the Western European saw a complaint about the false teeth as laughable.
We can sum up
simply: Native Americans had no concept of industrial strength;
technological developments like steam engines and false teeth were
magic and mystery. Europeans were used to producing such technological
wonders; they constantly developed new ones and were comfortable
with them. On the other hand, Native Americans had a nearly sacred
sense of both the wholeness of each person, as well as a well-developed
sense of the relationship of each item in a visual field to the
whole of the field. Europeans were, on the other hand, building
railroads that cut straight across the land and cities that not
only rose into the sky but later spread outward to gobble up large
tracts of land, with little regard to the environment’s contours
or its natural development. They developed medical processes and
procedures which helped people, but were hardly natural. These dual
views have not died away since the 19th Century. We are, now, very
much concerned with the environment, what our part should be in
it, how we are to live within it. Not only have natural medicines
come to complement Western medicines, but we work on ways of exercise
and therapy to restore natural functioning as completely as possible.
Such may be part of the dual life that all of us are leading, now.
Oklahoma City University
invited to use not only the lecture but the many textual sources
provided by this lesson to form their views.
Form an opinion:
Is the lecturer saying having a dual vision is an advantage or that
people should have only one view? Are there problems in either position?
stories of origin and wandering (e.g., in the Elohi and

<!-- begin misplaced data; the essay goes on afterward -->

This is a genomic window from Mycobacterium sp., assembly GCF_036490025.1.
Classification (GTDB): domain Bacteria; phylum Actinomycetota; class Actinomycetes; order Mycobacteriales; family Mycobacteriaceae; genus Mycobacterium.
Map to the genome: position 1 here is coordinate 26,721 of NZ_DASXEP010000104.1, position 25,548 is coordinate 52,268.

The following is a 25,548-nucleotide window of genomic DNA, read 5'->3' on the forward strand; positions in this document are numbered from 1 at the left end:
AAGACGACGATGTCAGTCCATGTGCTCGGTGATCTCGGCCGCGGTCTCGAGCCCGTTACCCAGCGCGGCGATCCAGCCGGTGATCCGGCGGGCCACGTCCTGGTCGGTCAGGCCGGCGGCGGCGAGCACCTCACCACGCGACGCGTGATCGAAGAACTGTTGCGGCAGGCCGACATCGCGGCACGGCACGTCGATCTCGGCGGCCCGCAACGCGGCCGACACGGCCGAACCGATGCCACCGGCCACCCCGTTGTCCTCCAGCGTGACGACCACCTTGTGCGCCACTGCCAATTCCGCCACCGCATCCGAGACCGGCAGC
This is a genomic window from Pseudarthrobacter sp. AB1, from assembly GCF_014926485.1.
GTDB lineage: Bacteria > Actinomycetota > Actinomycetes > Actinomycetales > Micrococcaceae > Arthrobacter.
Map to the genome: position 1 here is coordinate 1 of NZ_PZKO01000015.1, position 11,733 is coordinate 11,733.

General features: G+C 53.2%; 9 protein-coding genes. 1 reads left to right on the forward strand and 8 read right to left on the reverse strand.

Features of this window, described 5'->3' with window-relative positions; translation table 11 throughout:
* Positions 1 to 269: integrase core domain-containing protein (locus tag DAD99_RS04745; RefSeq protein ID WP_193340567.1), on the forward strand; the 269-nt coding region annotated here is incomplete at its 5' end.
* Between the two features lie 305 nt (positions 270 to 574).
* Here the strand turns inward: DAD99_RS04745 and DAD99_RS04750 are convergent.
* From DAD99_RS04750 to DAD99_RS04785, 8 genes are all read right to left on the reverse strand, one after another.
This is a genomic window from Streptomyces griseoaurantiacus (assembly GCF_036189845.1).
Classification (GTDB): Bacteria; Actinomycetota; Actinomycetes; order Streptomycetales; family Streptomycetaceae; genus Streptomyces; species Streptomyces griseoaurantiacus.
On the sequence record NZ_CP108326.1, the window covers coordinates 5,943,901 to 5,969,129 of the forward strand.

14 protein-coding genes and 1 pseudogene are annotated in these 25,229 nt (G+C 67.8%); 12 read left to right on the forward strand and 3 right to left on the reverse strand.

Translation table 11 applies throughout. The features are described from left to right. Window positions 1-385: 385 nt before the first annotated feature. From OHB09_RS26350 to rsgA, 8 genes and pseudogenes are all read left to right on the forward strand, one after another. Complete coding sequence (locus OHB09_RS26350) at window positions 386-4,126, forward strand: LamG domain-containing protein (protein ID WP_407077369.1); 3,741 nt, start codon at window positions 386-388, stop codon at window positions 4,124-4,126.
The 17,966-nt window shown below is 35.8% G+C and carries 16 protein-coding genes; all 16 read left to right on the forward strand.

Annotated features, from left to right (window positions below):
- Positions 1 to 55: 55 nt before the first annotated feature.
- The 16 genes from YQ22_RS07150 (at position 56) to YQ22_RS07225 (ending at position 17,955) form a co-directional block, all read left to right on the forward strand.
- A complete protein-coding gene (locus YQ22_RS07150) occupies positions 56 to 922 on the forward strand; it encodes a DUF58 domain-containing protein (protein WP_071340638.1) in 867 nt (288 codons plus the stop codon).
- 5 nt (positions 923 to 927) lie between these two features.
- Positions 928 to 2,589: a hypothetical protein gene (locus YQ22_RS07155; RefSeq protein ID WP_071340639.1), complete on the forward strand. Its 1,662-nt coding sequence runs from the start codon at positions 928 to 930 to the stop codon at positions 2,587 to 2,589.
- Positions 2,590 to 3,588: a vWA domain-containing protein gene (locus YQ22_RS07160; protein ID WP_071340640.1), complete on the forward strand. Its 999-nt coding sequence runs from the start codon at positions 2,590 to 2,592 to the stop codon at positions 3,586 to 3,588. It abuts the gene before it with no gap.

the Bible) that the Cherokee and the settlers knew from their own
traditions. Can you understand why each group might act in certain
ways from the stories they know? You should feel free to use Unit
2 materials as well as the materials in the webliography, below.
Did Native Americans
and European Settlers have similar or different ideas about either
property or freedom? Begin with the lecture and, then, read and
interpret sources provided by this lesson in the webliography below
to answer this question.
How did Europeans
regard Indian rights to land and to protection of person? Was there
one view or many and can you outline and explain one or more views?
What do you
think the point of the stories about the teeth and the picture is?
Does this just have to do with two different points of view that
happened long ago, or is there something deeper about ways of life,
how two people can relate, or how two views can inhabit one person?
Question for Discussion or a Paper: Tying the Units together:
to be a suggestion in Unit 1 and 2 that the Cherokee both changed
over time to adapt European customs and to adopt European practices,
while still retaining their identity as Cherokee. Looking over all
three lessons, it would seem clear that Cherokees came to have their
“dual view” as both a people who are part of Western
Civilization, yet separate and distinct within it. What resources
have the last three units presented that make you think the Cherokee
could have adapted, adopted, and yet kept a dual view?
The texts are
arranged in terms of the approximate time-period of history that
they are treating:
Vision of Elohi. [Origin and Settlement] Ed. Howard Meredith
and Virginia Milam Sobral. Noksi Press, Oklahoma City, pp. 33-34,